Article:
Why Urban Partnership Bank is downscaling

Three years after taking over the assets, deposits and mission of failed low-income neighborhood lender ShoreBank, Urban Partnership Bank is casting a far smaller shadow than its predecessor as it struggles to achieve the elusive goal of profitability.

In a jarring and starkly symbolic move, UPB is selling the old converted movie theater in Chicago's South Shore neighborhood that served for decades as home to South Shore Bank, later renamed ShoreBank. Beginning March 22, UPB won't have a physical presence in South Shore, where ShoreBank co-founders Ronald Grzywinski and Mary Houghton won renown as the only bankers willing to lend to housing rehabbers during the era of white flight that decimated once-thriving South Shore.

“Buildings have useful lives,” UPB CEO William Farrow says. “We determined that building is past its useful life.”

Mr. Farrow says he hopes to re-establish a retail presence in South Shore as part of the redevelopment of UPB-owned lots on 71st Street. That project will be led by Chicago-based Monroe Investment Partners, which is buying the former theater and two other sites. Monroe was responsible for the development that brought Wal-Mart to the Chatham neighborhood on the South Side.

But Mr. Farrow acknowledges that UPB may not have a location in South Shore—where retail development has suffered as unemployment and crime have increased—for some time. In the meantime, customers of the South Shore branch will be offered tutorials on using UPB's new mobile banking app.

There are risks tied to planning a retail redevelopment in such a hard-hit area, but retaining UPB's nearly empty office building wasn't going to help South Shore recover, Mr. Farrow argues.

“Either you are going to take some shots and try to build those communities (like South Shore), or they're going to die,” he says.

VISION FADES

The South Shore exit is the latest in a series of moves that effectively rejects Mr. Grzywinski and Ms. Houghton's vision of exporting the early success they had in South Shore to low-income neighborhoods in other cities and even Third World countries.

At its largest, ShoreBank Corp. had about $2.7 billion in assets and banking operations in Chicago and its suburbs, Detroit, Cleveland and Washington state, as well as a unit that advised micro-lenders in Asia, Africa and the Middle East. The company's Chicago bank unit failed in 2010 after a high-profile bid to rescue it with tens of millions in new equity from Wall Street's largest banks fell short. That money then capitalized the fledgling UPB.

UPB has $1 billion in assets and has kept only ShoreBank's Detroit operation in addition to the Chicago-area footprint. The Pacific Northwest bank was sold, and UPB shut down Cleveland. Mr. Farrow says he foresees a bank with about $800 million in assets after UPB finishes working through $500 million in troubled loans made by ShoreBank.

More branch closings or sales in Chicago are possible, he says. After the South Shore building closes, UPB will have 10 branches.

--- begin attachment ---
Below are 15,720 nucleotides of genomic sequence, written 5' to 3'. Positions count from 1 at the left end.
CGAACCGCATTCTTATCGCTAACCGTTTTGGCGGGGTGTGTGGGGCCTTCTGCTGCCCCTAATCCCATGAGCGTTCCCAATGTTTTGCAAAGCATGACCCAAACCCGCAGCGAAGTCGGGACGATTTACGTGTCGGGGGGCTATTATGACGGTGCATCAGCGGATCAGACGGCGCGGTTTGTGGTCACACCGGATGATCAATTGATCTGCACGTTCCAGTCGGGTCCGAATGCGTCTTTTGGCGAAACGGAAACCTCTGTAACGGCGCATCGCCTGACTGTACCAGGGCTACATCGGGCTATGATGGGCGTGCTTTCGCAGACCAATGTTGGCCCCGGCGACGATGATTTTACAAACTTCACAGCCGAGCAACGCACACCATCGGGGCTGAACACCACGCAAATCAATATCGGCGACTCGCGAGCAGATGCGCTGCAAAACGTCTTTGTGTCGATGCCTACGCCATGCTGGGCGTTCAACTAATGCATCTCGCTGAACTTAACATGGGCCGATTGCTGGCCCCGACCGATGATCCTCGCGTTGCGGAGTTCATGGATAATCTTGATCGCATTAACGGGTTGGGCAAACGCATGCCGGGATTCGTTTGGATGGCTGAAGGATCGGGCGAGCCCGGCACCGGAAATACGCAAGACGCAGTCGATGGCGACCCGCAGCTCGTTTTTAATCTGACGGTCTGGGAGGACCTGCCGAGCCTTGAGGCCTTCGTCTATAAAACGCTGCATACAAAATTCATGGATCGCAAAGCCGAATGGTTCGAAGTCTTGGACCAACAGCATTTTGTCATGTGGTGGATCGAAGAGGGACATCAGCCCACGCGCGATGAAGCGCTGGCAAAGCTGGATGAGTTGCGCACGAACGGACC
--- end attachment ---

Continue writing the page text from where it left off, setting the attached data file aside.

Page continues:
“It's not ShoreBank 2.0 but Urban Partnership Bank 1.0,” says Paul O'Connor, whose Chicago-based Angkor Strategic Advisors provides investment banking advice to small banks. “Ron and Mary's dream is ended. . . . These guys are professional bankers; they're not dreamers. This is a logical, profit-driven decision.”

UPB has $1 billion in assets and has kept only ShoreBank's Detroit operation in addition to the Chicago-area footprint.

Mr. Farrow's ambitions are more geographically focused than his predecessors', but UPB still may emerge as a big fish in its small pond. The bank is on track to make between $70 million and $75 million in new business and commercial real estate loans this year, up from $35 million the year before and well above its $42 million goal at the start of the year, according to Levoi Brown, chief banking officer at UPB.

“A little bit of pent-up demand,” Mr. Farrow says with characteristic understatement. He forecasts about $60 million in new lending in 2014.

Other plans for 2014 include home loans—a product that helped sink ShoreBank after it embarked in 2007 on a mortgage rescue mission as foreclosures began to pile up in the neighborhoods it served. Mr. Farrow says UPB is “going to walk before we run.” It has three or four mortgage lenders, versus nearly 40 at ShoreBank during the rescue initiative.

UPB also will offer a check cashing service to noncustomers that will undercut the prices typically charged by currency exchanges—a potentially significant initiative that could give the many South Siders without a bank a reasonably priced alternative. That will be rolled out first in UPB's branch within the new Wal-Mart superstore in the Pullman neighborhood on the far South Side. That branch, open just two months, already has attracted more than 200 deposit customers who weren't using a bank before.

Despite the positive signs, managing ShoreBank's legacy of bad loans surprisingly is growing more expensive with the passage of time. The net ShoreBank-related cost to UPB was at least $12.5 million through Sept. 30, compared with about $12 million in the same period the year before, the bank says. UPB posted an overall loss of $11 million in the first three quarters of 2013. A year ago, Mr. Farrow had hoped to become profitable by the fourth quarter of 2013. Now he won't promise UPB will be back in the black in 2014.